At the 2015 International Consumer Electronics Show, Lenovo celebrated shipping 100 million units of the ThinkPad, and updated its portfolio for 2015, which includes the third generation X1 Carbon.
The Chinese tech giant also introduced ThinkVision X24, a 7.5mm thin IPS 23.8 inch monitor with DisplayPort and HDMI connectivity, and ThinkPad Stack, a power bank that offers mix and match interlocking accessories.
Yesterday, web analytics firm NetMarketShare released its monthly breakdown of desktop operating system usage share, and it contained a huge shock. According to the figures, Windows 8.x had dropped to its lowest usage share since March 2014, putting it back below XP.
It was a surprise because Windows 8 and 8.1 had both shown solid growth in the previous two months, but suddenly, according to NetMarketShare, 8.x had dropped a whopping 7.07 percentage points in a single month, most of that going to Windows NT. As I observed when reporting, something not quite right there. Late yesterday, the figures were pulled, and new ones have appeared today that show the tiled OS still doing badly, just not quite as badly.
The Windows Store might still be a bit of a mess, and there aren’t anywhere near as many decent apps as those found in the Apple App Store and Google Play, but things are definitely improving.
Changes to the store in 2014 resulted in 30 percent more active users, and over 110 percent year-over-year increase in app downloads and gross sales. Microsoft says it has seen an 80 percent increase in registered developers and a 60 percent increase in app selection too, which is good news for the platform. The software giant has also revealed big plans are afoot for 2015.
Considering the very rocky start Microsoft’s slate got off to after it launched in 2012 (middling reviews, a $900 million charge relating to Surface RT inventory adjustments when no one bought it, etc.), you can’t blame Microsoft for being a bit boastful now that it’s finally getting things right with Surface Pro 3.
So when Microsoft releases a video called 'Accolades -- Surface Pro 3' you’d expect it to be filled with, well, accolades for the Surface Pro 3. But instead of a video offering up quality trumpet blowing, we get the equivalent of someone tooting on a kazoo.
My colleague Alan Buckingham has already listed his favorite tech of the past year, and now it’s my turn. I’ve taken all sorts of new products for a spin over the past 12 months, so narrowing the selection down is actually pretty tricky. Apple disappointed me a little this year -- as the owner of an iPhone 5s I needed a big reason to upgrade to the iPhone 6, and a larger screen and Apple Pay wasn’t it. The iPhone 6 is an excellent phone, but I think I’ll hang on to the 5s for another year. Similarly, the iPad Air 2 just wasn’t different enough for me to consider that either. Thinner is a feature, not a benefit for me.
But fortunately, there was plenty of other new tech around that I did love, and here’s my top selection, in no particular order.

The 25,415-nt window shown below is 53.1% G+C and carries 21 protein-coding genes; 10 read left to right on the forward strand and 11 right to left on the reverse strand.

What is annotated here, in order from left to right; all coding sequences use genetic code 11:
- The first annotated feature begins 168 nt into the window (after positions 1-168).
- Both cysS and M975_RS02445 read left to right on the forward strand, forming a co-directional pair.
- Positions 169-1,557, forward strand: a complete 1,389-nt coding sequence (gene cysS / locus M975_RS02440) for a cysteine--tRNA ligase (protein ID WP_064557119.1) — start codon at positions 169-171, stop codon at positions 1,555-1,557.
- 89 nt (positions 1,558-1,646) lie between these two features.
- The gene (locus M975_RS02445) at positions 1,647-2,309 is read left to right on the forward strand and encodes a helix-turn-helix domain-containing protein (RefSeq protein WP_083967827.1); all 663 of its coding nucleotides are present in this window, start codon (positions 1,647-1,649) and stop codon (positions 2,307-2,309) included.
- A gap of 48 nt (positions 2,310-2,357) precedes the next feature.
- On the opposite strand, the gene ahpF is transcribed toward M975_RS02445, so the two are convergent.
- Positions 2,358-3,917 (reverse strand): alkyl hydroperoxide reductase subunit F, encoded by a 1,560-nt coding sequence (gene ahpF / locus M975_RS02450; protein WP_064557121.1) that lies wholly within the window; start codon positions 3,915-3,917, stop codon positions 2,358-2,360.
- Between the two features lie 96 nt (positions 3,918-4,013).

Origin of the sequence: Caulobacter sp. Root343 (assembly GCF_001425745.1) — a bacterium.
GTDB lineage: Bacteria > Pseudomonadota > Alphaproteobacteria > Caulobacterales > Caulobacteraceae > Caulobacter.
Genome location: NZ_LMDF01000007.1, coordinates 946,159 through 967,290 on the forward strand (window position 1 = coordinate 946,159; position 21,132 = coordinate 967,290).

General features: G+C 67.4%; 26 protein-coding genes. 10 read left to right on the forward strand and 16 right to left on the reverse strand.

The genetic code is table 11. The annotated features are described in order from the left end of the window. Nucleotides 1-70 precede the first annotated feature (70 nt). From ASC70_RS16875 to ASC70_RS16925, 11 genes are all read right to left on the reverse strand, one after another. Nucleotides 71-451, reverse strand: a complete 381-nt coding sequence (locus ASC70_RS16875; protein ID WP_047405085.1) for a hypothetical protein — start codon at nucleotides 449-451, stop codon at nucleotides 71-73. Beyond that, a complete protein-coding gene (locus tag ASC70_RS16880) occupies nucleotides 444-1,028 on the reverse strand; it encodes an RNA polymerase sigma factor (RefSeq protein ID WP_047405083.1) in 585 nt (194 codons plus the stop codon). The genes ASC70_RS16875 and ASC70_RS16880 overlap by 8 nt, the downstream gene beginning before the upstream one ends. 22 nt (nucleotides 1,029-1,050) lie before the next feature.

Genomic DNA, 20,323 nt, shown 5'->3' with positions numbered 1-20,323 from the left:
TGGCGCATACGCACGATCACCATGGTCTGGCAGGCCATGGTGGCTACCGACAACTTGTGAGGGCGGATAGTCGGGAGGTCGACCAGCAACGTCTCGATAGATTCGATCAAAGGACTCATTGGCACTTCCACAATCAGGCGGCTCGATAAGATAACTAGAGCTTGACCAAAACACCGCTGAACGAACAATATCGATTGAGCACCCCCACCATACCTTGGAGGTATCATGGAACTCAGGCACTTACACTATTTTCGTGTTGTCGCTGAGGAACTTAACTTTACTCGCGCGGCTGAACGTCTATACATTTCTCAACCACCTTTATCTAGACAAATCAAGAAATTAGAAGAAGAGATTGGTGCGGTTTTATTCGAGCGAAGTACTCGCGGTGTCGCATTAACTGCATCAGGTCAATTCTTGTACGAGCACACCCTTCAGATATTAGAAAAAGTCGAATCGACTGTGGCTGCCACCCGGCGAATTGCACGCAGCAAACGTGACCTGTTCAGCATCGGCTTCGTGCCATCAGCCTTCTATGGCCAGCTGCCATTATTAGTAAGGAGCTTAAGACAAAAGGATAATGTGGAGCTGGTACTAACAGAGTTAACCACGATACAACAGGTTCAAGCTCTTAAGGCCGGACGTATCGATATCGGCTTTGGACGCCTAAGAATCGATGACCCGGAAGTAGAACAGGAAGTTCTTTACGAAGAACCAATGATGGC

Google Chromecast is the perfect stocking filler -- it’s small, affordable, and guaranteed to be a hit with anyone who receives it as a gift this holiday season. Google is continuing to bolt on features (most recently it added a guest mode), so you’ll be able to do even more with it throughout the coming year.
The tiny powered dongle plugs into your TV set and lets you watch streaming video from the likes of YouTube, Hulu Plus, HBO Go, BBC iPlayer, Netflix, and Google Play. You can even 'cast' content from your Chrome browser on to the big screen, and play your own videos.
A little last minute gift shopping and panic wrapping aside, we're all ready for Christmas here at BetaNews. The tree is trimmed, the eggnog is flowing, and we’ve got all the Santa tracking apps we need fired up and locked in on the jolly big man and his reindeer-powered sleigh.
Hopefully you're similarly prepared for the big day tomorrow, (even if you don't celebrate Christmas, we trust you've got something fun in mind to do) and we'd like to take this opportunity to wish you a merry Christmas. We’re crossing our fingers that you receive all the tech treats you're hoping for.
It’s that time of the year again when news sites and search engines look back at the stories and events that shaped the year. The top stories on BetaNews are obviously going to be different -- mostly -- from the top stories on other sites because we focus on technology. So in other words don’t expect Kim Kardashian "breaking" the internet to appear anywhere in our list. Although that’s not to say she won’t make an appearance somewhere…
Because BetaNews offers a mix of content, we’ve put together three top 10 lists -- News, Opinion/Editorial, and Guides. With news, it's not necessarily the biggest stories of year that make the list, but rather the content that was viewed the most. All three lists are presented, as ever, in reverse order.